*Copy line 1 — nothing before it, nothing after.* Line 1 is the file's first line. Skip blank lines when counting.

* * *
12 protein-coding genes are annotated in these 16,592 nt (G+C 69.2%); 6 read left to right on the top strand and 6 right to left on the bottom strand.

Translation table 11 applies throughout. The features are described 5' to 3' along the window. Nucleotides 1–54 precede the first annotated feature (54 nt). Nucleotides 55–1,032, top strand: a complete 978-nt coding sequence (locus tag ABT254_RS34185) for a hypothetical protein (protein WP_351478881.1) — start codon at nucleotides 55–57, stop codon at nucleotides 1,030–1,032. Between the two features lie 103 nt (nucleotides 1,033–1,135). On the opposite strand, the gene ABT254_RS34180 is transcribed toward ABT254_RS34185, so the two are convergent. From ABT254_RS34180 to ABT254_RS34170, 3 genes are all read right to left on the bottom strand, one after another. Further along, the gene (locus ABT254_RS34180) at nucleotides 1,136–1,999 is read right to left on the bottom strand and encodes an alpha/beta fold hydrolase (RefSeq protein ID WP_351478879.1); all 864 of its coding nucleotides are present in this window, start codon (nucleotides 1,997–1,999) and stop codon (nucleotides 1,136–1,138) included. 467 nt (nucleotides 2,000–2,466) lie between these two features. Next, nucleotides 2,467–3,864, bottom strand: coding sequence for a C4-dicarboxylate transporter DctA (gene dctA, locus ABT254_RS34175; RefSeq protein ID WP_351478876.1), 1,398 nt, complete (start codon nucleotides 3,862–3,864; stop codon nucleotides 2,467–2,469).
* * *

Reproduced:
12 protein-coding genes are annotated in these 16,592 nt (G+C 69.2%); 6 read left to right on the top strand and 6 right to left on the bottom strand.